It's more useful precisely because there's nothing running and no remote access on the OS. Traceless. Norton ain't catch that.


That's the same as regular fake keyboard usbs. The WiFi has no advantage here


The 'ESPloit v2' [1] appears on USB as both a keyboard and a serial port, and any data sent on the serial port can be exfiltrated by the ESP8266 over its own wifi connection.

You can also imagine a loop where first you install a keyboard logger and exfiltrate the user's password, then later you want to update the exploit scripts to make use of the password. Or hell, maybe this is a prank product and having a wireless button to rickroll your victim on demand makes you laugh.

With that said, the first person to make a fake USB keyboard had a much bigger and more exciting trick than this incremental change.

[1] https://github.com/exploitagency/ESPloitV2

Edit: Or to put it another way, this is like the NSA's "Cottonmouth" bug, which "will provide air-gap bridging, software persistence capability, 'in-field' re-programmability, and covert communications with a host software implant over USB" [2] but 10 years later and without charging a million dollars for 50 units.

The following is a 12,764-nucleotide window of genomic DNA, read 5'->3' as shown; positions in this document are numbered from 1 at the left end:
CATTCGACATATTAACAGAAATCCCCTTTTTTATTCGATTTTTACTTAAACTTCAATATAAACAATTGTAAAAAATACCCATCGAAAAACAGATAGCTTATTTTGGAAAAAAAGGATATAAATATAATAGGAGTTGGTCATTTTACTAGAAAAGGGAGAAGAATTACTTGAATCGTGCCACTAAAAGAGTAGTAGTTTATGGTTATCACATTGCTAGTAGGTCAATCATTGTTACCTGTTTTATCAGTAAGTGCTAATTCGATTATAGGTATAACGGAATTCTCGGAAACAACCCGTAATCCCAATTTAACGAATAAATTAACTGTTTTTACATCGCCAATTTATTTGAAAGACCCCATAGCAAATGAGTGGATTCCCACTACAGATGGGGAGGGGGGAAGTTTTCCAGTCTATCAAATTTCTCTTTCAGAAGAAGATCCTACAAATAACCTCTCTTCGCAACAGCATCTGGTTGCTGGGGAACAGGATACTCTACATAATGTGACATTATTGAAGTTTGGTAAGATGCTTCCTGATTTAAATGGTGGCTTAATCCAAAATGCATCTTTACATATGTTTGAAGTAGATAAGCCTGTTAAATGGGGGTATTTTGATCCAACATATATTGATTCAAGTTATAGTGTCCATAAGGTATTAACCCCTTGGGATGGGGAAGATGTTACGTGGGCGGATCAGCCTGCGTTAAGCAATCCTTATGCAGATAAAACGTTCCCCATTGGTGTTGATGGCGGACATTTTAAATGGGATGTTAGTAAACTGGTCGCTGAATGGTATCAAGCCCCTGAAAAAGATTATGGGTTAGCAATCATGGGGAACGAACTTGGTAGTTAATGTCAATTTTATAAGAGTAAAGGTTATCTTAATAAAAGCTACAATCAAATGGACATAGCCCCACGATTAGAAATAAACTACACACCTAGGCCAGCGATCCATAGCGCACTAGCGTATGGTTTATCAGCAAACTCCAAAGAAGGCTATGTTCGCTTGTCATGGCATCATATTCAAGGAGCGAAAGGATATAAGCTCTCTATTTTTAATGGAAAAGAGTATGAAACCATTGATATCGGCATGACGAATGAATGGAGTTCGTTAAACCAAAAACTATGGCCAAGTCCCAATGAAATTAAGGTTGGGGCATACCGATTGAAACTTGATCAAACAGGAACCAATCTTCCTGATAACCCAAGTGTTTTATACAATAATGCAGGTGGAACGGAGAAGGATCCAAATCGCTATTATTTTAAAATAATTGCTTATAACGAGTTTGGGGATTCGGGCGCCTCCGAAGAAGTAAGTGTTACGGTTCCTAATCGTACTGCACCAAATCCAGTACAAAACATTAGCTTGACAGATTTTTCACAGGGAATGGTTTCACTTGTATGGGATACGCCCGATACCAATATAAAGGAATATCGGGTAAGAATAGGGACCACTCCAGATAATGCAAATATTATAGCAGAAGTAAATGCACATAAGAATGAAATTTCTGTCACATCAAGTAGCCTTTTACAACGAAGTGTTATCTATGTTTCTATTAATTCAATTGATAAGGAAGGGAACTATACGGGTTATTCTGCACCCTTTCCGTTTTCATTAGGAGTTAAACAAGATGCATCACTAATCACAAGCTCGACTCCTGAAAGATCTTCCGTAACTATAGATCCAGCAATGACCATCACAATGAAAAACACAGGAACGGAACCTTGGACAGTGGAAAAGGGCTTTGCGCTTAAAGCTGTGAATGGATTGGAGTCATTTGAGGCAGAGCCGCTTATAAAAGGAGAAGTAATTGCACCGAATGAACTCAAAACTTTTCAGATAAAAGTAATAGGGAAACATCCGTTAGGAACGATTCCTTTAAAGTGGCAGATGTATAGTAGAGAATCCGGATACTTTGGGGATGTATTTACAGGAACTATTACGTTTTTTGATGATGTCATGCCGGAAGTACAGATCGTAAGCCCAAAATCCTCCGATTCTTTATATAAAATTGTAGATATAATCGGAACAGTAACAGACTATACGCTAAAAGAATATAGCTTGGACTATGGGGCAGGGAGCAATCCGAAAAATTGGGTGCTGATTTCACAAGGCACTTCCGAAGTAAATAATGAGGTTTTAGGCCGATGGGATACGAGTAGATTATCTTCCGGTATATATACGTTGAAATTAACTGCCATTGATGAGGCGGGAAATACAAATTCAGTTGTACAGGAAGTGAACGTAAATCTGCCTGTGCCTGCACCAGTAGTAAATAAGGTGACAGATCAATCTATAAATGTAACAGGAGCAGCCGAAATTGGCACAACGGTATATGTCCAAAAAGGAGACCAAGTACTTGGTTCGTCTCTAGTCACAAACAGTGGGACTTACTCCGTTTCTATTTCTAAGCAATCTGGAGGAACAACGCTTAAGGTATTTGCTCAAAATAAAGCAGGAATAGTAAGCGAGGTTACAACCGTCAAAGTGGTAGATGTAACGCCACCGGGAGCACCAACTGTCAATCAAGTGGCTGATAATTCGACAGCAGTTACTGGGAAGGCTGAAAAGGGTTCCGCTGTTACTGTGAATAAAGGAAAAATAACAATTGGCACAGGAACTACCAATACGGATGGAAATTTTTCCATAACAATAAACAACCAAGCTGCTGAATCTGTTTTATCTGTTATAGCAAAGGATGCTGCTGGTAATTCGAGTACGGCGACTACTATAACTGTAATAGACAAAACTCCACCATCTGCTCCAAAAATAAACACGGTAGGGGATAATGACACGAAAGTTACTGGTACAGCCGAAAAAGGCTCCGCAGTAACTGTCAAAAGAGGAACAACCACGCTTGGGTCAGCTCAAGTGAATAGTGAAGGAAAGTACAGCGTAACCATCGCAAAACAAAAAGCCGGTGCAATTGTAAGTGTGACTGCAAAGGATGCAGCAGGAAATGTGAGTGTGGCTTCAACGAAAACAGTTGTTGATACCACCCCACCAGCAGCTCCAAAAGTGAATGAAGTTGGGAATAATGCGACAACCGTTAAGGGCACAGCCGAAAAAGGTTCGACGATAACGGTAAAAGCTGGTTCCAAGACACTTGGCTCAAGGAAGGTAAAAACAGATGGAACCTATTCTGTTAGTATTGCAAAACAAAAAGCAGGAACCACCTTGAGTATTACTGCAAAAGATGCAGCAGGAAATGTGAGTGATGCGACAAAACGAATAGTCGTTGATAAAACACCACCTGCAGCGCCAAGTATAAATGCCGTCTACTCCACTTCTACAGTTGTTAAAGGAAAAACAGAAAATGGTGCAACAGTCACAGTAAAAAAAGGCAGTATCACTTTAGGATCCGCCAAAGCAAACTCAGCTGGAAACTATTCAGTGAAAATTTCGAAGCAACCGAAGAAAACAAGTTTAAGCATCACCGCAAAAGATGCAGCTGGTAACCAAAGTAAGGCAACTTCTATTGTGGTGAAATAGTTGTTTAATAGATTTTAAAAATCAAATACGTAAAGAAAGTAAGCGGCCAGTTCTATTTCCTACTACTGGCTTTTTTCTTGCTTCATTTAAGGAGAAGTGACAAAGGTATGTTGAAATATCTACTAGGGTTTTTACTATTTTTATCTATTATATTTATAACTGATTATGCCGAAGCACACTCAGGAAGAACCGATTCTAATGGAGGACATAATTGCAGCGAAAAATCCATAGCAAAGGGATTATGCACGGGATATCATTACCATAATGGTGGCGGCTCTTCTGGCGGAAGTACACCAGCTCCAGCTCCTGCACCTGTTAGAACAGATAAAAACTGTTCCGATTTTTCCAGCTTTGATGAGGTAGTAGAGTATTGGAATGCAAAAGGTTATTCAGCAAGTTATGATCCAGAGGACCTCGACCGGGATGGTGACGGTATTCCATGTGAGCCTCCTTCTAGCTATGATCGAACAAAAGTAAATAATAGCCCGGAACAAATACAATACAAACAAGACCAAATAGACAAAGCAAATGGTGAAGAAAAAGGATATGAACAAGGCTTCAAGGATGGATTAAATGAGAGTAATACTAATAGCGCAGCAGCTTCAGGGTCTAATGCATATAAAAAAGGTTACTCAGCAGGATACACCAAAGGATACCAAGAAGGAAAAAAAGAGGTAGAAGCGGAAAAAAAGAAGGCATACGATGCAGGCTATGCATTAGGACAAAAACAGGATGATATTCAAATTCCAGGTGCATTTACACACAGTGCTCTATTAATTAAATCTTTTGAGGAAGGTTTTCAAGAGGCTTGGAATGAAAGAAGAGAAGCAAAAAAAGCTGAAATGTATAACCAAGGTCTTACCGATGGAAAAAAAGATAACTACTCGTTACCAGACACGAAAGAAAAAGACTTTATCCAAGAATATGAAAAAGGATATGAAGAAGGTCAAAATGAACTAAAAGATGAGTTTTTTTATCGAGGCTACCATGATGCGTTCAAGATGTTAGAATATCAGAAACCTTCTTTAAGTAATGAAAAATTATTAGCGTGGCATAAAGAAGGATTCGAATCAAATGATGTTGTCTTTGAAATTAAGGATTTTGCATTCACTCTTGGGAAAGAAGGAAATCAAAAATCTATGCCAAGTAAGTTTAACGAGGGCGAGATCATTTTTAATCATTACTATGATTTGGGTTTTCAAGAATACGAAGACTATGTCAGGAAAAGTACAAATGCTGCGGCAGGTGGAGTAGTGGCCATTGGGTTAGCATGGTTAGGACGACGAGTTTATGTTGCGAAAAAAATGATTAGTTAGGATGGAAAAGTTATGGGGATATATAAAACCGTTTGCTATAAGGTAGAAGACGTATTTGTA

[2] https://en.wikipedia.org/wiki/NSA_ANT_catalog#/media/File:NS...


It gets uglier, if the person who wrote this added in an underclocker.

https://hackaday.com/2019/01/04/underclocking-the-esp8266-le...

Long story short, underclocking the ESP12 compresses the RF envelope for 2.4GHz . It also means the RF energy is in what looks like 1/3 a normal 2.4GHz channel.

The awesome side effect is that this device's SSID is completely hidden from regular 2.4GHz radios. You need another ESP12 with the same underclock ratio... and then need the SSID (if hidden), and the password.

You'd be able to find it using an ADALM-PLUTO. It'd stick out like a sore thumb, but it still wouldn't make sense what's going on unless you build a decode stack in Gnu Radio.


It looks like it could be a variant of this squashed down to fit in the connector of a cable. https://github.com/spacehuhn/wifi_ducky

If it is, then the computer doesn't connect to a router at all. The USB cable could make itself available as a network that you remotely connect to then execute commands. The cable then types out your commands as it imitates a USB keyboard. Have you ever seen a device or PC that randomly trusts a USB keyboard you plug into it?


I can't tell if you're being sarcastic or not but yes, every device I own automatically accepts input from any keyboard I plug in.


Sorry, I was trying to reply to the above comment by structuring it in the same way, but making one minor switch to show how severe the issue can be. Trusting a router may not happen, but trusting a keyboard (as you've pointed out) almost always does.